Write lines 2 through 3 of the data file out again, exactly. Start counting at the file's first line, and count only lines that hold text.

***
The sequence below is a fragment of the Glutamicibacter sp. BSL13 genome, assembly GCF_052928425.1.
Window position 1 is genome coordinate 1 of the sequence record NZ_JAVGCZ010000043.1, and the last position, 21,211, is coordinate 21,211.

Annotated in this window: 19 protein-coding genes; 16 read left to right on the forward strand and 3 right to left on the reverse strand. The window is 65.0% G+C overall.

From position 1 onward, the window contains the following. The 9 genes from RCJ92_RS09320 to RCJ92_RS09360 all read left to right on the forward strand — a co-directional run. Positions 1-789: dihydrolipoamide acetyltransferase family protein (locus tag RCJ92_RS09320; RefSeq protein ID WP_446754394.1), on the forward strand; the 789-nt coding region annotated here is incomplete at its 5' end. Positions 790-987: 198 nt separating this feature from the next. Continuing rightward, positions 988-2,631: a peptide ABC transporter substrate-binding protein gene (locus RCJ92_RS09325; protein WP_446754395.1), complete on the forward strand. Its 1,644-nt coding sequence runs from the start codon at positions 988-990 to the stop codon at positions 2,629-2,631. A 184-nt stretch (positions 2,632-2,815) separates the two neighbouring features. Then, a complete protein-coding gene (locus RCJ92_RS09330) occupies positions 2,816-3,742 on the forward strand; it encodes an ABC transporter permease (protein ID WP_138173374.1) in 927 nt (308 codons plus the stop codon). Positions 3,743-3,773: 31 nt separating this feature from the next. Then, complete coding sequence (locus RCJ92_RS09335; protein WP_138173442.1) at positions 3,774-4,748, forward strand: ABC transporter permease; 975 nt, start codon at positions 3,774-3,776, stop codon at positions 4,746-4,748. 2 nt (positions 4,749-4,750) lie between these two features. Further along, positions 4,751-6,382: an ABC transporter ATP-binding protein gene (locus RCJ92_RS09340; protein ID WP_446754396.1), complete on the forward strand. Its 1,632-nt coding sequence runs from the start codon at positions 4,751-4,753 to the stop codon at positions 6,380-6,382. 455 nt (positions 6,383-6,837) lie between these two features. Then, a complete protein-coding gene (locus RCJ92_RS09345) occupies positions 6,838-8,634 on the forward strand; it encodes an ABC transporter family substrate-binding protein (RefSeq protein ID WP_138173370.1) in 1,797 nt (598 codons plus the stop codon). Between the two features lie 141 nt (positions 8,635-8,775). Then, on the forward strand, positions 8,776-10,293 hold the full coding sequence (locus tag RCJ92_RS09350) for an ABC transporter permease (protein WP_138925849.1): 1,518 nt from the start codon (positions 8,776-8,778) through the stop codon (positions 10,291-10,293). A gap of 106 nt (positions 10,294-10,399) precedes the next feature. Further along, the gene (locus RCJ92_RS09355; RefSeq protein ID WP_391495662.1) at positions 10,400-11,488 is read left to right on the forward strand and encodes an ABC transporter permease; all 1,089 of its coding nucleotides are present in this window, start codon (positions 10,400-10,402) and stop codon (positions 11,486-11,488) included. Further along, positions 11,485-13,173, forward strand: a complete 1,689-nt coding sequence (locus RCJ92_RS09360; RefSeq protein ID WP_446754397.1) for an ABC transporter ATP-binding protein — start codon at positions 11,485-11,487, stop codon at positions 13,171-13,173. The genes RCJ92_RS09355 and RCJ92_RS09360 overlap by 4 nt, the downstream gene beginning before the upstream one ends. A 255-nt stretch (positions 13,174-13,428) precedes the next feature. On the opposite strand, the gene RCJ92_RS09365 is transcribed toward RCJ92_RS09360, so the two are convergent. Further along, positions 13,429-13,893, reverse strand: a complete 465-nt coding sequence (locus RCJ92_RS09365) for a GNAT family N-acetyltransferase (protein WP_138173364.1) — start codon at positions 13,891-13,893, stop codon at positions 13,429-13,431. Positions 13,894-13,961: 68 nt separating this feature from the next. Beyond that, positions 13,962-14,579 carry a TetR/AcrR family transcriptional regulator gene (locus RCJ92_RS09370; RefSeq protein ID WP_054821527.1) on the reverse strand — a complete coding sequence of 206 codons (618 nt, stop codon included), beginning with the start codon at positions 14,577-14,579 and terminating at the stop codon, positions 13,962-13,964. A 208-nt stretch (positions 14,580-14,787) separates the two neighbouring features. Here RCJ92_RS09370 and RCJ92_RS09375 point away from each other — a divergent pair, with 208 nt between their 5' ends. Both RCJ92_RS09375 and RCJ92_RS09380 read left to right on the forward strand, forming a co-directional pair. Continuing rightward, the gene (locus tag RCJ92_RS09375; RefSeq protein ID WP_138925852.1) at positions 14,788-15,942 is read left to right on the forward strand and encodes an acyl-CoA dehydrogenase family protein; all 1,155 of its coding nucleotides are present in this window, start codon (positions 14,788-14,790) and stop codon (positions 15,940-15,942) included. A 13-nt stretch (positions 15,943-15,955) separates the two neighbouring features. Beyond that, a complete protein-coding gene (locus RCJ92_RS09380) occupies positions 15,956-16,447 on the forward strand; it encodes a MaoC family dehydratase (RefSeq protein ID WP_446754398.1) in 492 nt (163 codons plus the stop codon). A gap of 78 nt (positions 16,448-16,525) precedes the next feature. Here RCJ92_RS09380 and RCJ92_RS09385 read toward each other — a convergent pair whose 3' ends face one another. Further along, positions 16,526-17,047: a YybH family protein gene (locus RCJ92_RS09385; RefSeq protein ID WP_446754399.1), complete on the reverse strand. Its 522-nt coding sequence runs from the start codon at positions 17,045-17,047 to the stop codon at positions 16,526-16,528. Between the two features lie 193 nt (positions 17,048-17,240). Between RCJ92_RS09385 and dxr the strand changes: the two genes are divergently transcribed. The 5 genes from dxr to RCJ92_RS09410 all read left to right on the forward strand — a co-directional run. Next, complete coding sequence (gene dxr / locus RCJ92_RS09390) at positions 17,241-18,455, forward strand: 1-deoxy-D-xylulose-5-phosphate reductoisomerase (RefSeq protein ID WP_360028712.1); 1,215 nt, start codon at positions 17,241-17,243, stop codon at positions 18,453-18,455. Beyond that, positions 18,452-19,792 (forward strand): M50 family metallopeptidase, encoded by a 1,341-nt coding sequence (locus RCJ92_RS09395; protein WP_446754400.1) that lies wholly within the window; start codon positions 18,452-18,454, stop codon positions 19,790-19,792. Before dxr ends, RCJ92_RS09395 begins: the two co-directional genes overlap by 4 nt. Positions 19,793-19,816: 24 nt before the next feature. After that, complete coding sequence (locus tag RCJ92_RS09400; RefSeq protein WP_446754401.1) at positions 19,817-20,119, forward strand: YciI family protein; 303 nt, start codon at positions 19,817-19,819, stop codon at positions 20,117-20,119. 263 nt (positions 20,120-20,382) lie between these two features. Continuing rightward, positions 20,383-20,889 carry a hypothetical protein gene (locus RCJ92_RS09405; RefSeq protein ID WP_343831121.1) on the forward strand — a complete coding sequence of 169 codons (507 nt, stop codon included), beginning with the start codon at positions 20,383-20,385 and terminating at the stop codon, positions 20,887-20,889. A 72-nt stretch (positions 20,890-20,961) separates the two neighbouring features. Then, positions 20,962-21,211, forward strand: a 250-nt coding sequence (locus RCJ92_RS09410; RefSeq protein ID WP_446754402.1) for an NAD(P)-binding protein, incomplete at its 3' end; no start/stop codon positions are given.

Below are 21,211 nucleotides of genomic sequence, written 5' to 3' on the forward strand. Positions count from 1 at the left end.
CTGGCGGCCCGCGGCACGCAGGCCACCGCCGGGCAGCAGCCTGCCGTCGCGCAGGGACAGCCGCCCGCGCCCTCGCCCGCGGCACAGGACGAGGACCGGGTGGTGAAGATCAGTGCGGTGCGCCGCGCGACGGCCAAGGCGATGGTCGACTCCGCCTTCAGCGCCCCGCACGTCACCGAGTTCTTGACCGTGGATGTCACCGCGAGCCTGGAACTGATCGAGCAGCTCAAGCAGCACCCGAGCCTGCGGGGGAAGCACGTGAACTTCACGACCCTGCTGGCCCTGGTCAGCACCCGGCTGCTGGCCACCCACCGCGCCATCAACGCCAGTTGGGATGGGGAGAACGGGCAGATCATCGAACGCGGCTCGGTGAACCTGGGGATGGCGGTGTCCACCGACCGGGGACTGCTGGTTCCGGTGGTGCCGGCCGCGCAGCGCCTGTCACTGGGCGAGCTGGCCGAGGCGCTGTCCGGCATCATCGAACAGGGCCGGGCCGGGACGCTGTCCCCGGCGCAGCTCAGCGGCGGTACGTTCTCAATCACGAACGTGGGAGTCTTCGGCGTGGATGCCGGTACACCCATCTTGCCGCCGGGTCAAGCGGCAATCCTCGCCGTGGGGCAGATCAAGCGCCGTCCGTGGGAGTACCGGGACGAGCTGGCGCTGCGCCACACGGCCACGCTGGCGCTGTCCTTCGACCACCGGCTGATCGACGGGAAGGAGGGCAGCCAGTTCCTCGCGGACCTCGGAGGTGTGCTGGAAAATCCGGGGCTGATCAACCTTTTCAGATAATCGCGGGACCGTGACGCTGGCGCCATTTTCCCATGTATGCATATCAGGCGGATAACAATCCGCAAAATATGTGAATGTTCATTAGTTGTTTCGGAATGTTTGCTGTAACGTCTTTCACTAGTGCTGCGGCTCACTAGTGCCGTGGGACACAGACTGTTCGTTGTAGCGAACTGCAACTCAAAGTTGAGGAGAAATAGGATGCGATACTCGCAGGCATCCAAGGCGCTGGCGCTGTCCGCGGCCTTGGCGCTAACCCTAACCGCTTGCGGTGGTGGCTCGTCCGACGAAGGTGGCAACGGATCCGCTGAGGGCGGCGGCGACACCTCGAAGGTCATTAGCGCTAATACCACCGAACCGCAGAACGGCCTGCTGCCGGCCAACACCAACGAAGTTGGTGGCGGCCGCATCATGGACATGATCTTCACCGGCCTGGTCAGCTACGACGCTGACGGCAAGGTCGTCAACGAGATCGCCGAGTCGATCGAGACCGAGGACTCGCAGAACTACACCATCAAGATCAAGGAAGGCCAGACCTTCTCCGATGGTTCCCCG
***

Window position 1 is genome coordinate 1 of the sequence record NZ_JAVGCZ010000043.1, and the last position, 21,211, is coordinate 21,211.

Annotated in this window: 19 protein-coding genes; 16 read left to right on the forward strand and 3 right to left on the reverse strand. The window is 65.0% G+C overall.